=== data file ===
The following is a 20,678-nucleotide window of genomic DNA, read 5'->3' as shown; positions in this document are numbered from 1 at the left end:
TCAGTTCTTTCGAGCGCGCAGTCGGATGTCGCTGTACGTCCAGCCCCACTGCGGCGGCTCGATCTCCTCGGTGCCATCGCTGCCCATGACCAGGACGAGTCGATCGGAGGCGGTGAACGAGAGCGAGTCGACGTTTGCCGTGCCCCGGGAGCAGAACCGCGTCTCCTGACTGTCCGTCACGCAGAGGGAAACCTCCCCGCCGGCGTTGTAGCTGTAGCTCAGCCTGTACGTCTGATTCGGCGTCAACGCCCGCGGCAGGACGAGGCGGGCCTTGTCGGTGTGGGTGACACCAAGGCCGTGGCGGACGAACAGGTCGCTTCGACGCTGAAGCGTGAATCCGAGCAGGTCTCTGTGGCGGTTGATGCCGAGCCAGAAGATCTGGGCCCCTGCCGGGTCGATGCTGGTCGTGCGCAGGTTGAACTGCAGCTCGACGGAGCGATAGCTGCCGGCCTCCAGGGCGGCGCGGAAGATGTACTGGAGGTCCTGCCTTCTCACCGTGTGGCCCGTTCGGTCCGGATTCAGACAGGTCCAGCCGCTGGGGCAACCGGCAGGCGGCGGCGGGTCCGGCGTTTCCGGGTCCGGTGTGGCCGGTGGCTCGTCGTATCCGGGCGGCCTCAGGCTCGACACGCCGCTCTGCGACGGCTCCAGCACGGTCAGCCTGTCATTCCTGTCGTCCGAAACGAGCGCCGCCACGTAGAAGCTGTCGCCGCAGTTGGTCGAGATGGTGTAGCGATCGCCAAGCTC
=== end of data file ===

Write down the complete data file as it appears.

The following is a 20,678-nucleotide window of genomic DNA, read 5'->3' as shown; positions in this document are numbered from 1 at the left end:
TCAGTTCTTTCGAGCGCGCAGTCGGATGTCGCTGTACGTCCAGCCCCACTGCGGCGGCTCGATCTCCTCGGTGCCATCGCTGCCCATGACCAGGACGAGTCGATCGGAGGCGGTGAACGAGAGCGAGTCGACGTTTGCCGTGCCCCGGGAGCAGAACCGCGTCTCCTGACTGTCCGTCACGCAGAGGGAAACCTCCCCGCCGGCGTTGTAGCTGTAGCTCAGCCTGTACGTCTGATTCGGCGTCAACGCCCGCGGCAGGACGAGGCGGGCCTTGTCGGTGTGGGTGACACCAAGGCCGTGGCGGACGAACAGGTCGCTTCGACGCTGAAGCGTGAATCCGAGCAGGTCTCTGTGGCGGTTGATGCCGAGCCAGAAGATCTGGGCCCCTGCCGGGTCGATGCTGGTCGTGCGCAGGTTGAACTGCAGCTCGACGGAGCGATAGCTGCCGGCCTCCAGGGCGGCGCGGAAGATGTACTGGAGGTCCTGCCTTCTCACCGTGTGGCCCGTTCGGTCCGGATTCAGACAGGTCCAGCCGCTGGGGCAACCGGCAGGCGGCGGCGGGTCCGGCGTTTCCGGGTCCGGTGTGGCCGGTGGCTCGTCGTATCCGGGCGGCCTCAGGCTCGACACGCCGCTCTGCGACGGCTCCAGCACGGTCAGCCTGTCATTCCTGTCGTCCGAAACGAGCGCCGCCACGTAGAAGCTGTCGCCGCAGTTGGTCGAGATGGTGTAGCGATCGCCAAGCTC